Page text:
...The Nebraska Farmers Union said Tuesday it has reached an agreement with the Humane Society of the United States to develop standards and joint marketing efforts for humanely raised meat and other animal products.
HSUS outreach director sends pigs "raised like children" to slaughter
|HSUS staffer Maxwell speaks of "moving 900 to 1100 fat hogs each week," for which he is paid $1.04 a pound, and tells how he sees his job as expanding the market for "humane" meat.
Omaha World Herald Oct 2011 10/19/2011
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...But Farmers Union President John Hansen said he views joining forces with the Humane Society as a way to boost family farms in Nebraska.
...Hansen said the Humane Society — with a reported 51,000 members, donors and volunteers in Nebraska — could help open the door to potentially lucrative markets for Nebraska farm products.
"They have marketing expertise, membership and financial resources," Hansen said of the Humane Society of the United States. "I'd rather see (their) members' money spent to create value-added ag production than financing damaging and expensive state ballot issues."
The idea is to leverage consumer demand to improve livestock handling practices, a Humane Society official said.
Joe Maxwell, a Missouri hog farmer whose operation markets about 1,000 humanely raised animals each week, said large-scale livestock operations are not diametrically opposed to animal welfare. Maxwell is the director of rural development and outreach for the Humane Society of the United States.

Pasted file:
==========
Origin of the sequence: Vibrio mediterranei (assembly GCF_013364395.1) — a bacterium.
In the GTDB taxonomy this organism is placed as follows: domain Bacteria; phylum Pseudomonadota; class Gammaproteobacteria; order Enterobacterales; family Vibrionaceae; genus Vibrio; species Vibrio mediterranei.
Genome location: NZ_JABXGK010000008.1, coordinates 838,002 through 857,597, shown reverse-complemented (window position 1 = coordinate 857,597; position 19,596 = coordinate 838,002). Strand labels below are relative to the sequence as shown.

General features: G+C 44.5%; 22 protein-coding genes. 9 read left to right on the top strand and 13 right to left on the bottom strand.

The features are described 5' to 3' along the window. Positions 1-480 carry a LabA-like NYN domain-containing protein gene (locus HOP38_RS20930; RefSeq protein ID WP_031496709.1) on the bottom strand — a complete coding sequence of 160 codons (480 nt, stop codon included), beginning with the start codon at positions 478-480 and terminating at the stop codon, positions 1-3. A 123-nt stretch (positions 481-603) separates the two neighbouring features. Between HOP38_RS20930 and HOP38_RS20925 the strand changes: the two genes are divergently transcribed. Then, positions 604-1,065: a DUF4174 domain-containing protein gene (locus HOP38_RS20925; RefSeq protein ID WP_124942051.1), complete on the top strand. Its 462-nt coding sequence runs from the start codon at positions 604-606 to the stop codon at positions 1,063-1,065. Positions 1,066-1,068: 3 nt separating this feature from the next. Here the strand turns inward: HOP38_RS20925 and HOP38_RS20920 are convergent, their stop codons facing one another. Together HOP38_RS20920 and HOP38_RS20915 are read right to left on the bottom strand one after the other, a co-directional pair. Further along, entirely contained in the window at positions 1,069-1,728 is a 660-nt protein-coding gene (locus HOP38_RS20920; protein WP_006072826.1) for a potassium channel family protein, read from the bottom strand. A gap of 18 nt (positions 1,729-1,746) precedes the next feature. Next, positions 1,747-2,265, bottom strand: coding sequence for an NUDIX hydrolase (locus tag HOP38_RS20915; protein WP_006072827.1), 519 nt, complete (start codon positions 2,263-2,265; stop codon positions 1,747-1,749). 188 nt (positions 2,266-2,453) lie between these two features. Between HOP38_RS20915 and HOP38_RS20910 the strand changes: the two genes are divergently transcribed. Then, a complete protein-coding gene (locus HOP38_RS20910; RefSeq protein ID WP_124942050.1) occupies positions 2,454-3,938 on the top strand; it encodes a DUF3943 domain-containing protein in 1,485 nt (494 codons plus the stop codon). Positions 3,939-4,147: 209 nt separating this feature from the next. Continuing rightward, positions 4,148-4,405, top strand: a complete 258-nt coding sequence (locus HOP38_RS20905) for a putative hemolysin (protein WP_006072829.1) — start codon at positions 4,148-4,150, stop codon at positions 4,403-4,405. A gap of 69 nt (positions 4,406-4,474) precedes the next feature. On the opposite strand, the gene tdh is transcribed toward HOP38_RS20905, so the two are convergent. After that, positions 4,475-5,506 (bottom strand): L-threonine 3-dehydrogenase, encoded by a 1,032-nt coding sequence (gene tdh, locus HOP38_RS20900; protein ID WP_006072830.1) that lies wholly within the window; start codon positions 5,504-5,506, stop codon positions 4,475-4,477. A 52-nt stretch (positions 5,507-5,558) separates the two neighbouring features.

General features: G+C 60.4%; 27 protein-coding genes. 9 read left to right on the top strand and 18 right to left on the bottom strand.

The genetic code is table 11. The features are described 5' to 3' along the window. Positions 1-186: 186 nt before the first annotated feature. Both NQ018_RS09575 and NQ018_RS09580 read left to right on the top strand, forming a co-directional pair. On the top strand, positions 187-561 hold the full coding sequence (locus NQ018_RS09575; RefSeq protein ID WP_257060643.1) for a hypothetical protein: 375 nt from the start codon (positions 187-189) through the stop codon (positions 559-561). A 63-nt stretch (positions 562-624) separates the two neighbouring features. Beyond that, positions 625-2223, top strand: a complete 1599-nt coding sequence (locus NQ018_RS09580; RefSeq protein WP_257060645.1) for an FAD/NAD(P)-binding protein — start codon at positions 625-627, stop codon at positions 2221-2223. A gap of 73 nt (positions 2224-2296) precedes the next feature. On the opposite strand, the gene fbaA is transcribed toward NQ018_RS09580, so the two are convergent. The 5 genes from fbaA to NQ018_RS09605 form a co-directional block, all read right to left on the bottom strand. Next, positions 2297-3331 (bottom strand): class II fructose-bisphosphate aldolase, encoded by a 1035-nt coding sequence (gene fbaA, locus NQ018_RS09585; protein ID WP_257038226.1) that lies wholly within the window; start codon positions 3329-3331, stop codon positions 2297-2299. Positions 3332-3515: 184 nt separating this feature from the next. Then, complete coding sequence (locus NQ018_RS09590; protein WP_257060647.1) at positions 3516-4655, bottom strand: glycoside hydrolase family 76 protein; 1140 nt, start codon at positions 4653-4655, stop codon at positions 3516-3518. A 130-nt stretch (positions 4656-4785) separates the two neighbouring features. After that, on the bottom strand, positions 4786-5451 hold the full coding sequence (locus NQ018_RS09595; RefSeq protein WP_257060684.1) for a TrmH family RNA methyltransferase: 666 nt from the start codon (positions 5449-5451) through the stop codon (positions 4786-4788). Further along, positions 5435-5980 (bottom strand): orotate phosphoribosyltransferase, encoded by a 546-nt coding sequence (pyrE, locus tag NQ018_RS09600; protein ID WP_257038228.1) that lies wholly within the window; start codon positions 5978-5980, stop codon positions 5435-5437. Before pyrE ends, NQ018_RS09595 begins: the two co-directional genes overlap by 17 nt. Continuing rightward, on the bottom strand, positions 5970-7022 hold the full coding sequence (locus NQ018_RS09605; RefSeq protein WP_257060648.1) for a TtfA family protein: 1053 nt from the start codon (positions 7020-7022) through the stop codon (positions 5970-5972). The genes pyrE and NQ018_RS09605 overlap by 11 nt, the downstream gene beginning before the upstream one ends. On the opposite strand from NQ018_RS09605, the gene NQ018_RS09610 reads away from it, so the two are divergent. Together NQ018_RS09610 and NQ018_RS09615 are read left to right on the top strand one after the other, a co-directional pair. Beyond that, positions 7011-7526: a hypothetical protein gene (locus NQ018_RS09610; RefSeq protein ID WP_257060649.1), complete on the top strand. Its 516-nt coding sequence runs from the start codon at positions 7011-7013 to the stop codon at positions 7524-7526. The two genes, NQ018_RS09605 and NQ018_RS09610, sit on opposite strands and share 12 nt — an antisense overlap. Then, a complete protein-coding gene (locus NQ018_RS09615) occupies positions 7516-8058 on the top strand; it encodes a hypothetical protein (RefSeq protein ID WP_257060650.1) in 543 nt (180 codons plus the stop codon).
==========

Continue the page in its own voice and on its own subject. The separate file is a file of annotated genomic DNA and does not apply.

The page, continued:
Maxwell and Hansen said the marketing alliance between the farm group and the animal welfare organization would be the first of its kind in the country.
...In recent years, the Humane Society of the United States and its vegan president, Wayne Pacelle, have made farm animal welfare one of the group's missions, but Pacelle has repeatedly denied that the group's aim is to eliminate meat consumption. He also has said the group plans no ballot initiative in Nebraska.
The group led petition drives in California and Arizona that resulted in restrictions on battery cages for laying hens, gestation crates for sows and crates for veal calves. It also has negotiated agreements with producers in five states to phase out the use of such confinement methods.
At issue are cages so small that they prevent animals from being able to stretch their limbs or turn around. Poultry cages, which are stacked in battery fashion, are used to house more birds in a barn and reduce labor costs.